Most people cannot see reality as it truly is from their eyes. In Athol Fugard’s Master Harold… and the Boys, he shows the apartheid between blacks and whites in South Africa. While some of these white people wanted to end apartheid, other people who lived with apartheid for their whole lives do not see the wrongs with it. These people want change, but do not know that they are the issue which is known as a psychological barrier. In the play, Athol Fugard uses Willie who struggles with a psychological barrier, how Wille’s psychological barrier motivates his actions and how Willie’s barrier is altered by the end of the play to prove how Willie is affected negatively by apartheid.
Willie is a very dynamic character in Master Harold… and the Boys. Along with being dynamic, he also pertains a psychological barrier. “‘You the cream in my coffee. You the salt in my stew, You will always be my necessity. I’d be lost without you…’” (Fugard, Page 9). Willie feels that he needs Harold to survive. His psychological barrier makes him think that he cannot be his own person and that he needs someone else to live. Willie also allows Sam and Harold to take advantage of him. “Willie: ‘You and Sam cheated.’ Hally: ‘There were occasions when we deliberately let you win a game so that you would stop sulking and…’” (Fugard, Pages 27-28). Willie allows Harold to take control of him since Willie’s psychological barrier does not allow him to rebel and go against what Harold was saying. This psychological barrier allows Harold to toy and play around with Willie since Willie cannot do anything about it since he feels that he needs Harold even though he does not.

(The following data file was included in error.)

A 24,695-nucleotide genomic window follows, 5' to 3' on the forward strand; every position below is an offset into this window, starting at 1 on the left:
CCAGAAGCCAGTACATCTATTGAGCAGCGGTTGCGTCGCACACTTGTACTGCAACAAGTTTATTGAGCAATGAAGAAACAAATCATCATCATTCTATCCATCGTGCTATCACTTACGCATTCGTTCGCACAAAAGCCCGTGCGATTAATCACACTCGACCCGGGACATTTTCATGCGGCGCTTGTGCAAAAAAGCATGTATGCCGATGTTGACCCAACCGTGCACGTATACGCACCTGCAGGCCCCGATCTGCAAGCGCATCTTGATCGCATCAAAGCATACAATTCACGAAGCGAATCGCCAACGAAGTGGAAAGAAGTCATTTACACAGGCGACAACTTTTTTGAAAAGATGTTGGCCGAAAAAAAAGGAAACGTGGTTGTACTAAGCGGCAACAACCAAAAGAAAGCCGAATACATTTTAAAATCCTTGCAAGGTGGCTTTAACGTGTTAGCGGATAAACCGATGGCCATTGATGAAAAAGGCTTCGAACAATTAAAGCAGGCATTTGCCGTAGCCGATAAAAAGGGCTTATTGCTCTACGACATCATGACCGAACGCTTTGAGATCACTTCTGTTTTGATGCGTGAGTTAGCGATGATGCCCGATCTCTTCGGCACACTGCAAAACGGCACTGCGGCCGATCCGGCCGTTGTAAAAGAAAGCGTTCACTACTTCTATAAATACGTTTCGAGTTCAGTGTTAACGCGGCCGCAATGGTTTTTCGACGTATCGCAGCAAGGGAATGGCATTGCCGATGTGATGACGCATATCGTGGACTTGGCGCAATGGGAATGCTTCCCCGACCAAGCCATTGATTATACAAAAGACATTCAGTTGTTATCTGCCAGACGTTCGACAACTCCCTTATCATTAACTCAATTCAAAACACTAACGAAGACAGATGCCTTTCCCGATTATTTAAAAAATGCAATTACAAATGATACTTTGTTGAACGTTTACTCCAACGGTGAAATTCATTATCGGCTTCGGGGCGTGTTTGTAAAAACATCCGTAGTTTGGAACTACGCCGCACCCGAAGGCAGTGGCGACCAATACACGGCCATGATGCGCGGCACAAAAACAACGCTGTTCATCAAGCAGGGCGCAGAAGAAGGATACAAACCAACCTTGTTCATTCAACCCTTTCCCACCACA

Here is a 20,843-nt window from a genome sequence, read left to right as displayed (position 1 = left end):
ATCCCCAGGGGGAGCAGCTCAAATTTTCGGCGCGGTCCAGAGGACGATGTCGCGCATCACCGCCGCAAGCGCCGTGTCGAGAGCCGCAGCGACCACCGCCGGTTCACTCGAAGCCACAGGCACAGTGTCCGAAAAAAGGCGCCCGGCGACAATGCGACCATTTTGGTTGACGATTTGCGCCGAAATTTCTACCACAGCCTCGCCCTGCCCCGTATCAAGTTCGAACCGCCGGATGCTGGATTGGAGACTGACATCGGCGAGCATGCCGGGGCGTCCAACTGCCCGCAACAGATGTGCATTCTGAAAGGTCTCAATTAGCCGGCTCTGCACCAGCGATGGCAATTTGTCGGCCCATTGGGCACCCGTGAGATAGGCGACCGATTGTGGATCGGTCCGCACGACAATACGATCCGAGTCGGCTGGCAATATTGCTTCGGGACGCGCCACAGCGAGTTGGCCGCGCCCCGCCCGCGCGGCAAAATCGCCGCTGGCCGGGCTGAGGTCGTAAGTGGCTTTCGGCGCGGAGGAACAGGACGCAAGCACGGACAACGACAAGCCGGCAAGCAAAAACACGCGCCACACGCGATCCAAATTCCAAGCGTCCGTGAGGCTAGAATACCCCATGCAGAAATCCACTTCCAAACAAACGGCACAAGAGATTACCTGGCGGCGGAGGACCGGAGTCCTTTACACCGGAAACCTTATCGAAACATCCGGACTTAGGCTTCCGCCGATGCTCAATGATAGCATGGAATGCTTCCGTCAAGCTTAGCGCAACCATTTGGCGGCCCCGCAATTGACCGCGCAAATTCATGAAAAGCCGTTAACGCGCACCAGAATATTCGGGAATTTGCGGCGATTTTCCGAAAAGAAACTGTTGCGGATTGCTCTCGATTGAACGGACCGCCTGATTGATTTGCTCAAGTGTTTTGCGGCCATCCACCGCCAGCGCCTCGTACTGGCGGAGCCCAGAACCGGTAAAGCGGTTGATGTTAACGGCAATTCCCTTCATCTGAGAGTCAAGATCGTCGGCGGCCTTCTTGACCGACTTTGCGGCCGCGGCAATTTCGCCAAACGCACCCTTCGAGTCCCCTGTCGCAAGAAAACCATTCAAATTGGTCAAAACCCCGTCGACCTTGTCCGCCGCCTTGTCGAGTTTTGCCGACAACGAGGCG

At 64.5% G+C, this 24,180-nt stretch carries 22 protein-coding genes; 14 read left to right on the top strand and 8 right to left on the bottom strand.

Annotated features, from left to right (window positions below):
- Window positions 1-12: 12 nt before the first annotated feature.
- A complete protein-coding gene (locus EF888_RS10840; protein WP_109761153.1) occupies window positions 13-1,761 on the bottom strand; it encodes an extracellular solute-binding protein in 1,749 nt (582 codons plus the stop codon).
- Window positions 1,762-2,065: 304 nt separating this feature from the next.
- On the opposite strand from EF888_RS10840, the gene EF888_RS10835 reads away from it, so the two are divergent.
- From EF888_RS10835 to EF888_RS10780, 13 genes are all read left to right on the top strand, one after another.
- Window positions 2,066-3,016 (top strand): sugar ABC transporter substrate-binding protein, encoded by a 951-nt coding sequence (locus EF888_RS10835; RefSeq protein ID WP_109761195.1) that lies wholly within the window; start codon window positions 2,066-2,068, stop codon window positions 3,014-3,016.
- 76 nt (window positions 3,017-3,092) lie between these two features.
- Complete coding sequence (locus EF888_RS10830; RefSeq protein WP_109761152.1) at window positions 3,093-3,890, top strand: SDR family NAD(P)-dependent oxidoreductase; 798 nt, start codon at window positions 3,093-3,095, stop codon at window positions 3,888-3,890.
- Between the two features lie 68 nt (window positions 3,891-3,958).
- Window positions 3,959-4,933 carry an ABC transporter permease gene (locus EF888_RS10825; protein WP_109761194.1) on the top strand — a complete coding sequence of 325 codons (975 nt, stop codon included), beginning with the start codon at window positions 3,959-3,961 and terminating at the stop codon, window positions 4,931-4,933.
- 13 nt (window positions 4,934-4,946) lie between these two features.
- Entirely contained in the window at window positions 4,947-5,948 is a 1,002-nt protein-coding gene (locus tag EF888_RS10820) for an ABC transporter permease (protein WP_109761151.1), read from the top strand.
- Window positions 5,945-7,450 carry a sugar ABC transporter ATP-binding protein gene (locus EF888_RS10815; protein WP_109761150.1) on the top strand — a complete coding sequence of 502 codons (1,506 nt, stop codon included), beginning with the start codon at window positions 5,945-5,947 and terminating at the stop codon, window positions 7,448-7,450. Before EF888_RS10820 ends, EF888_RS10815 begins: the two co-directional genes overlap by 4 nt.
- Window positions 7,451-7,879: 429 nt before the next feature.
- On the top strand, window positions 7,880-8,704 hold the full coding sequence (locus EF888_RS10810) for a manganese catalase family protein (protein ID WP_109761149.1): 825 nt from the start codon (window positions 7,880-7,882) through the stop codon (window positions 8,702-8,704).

This psychological barrier that Willie has also motivates many of his actions throughout the play. Willie acts like a servant when Harold is around him. “Willie: (Springing to attention like a soldier and saluting) ‘At your service, Master Harold’” (Fugard, Page 7). Wille’s psychological barrier makes him believe that Harold is his master. He acts obedient around Harold and he does whatever he tells him to do. Willie’s psychological barrier makes him Harold’s dog. Also, he likes to beat Hilda a great amount because of his insecureness. “Sam: ‘You hit her too much. One day she’s going to leave you for good’. Willie: ‘So? She makes me the hell-in too much’” (Fugard, Page 7). Willie feels powerless with Harold controlling him so he chooses to gain some power by beating Hilda. His beatings of Hilda gives him power in that he controls Hilda like how Harold controls him.
Even though Willie’s psychological barrier motivates most of his actions, his psychological barrier was altered by the end of the play. Willie’s psychological barrier...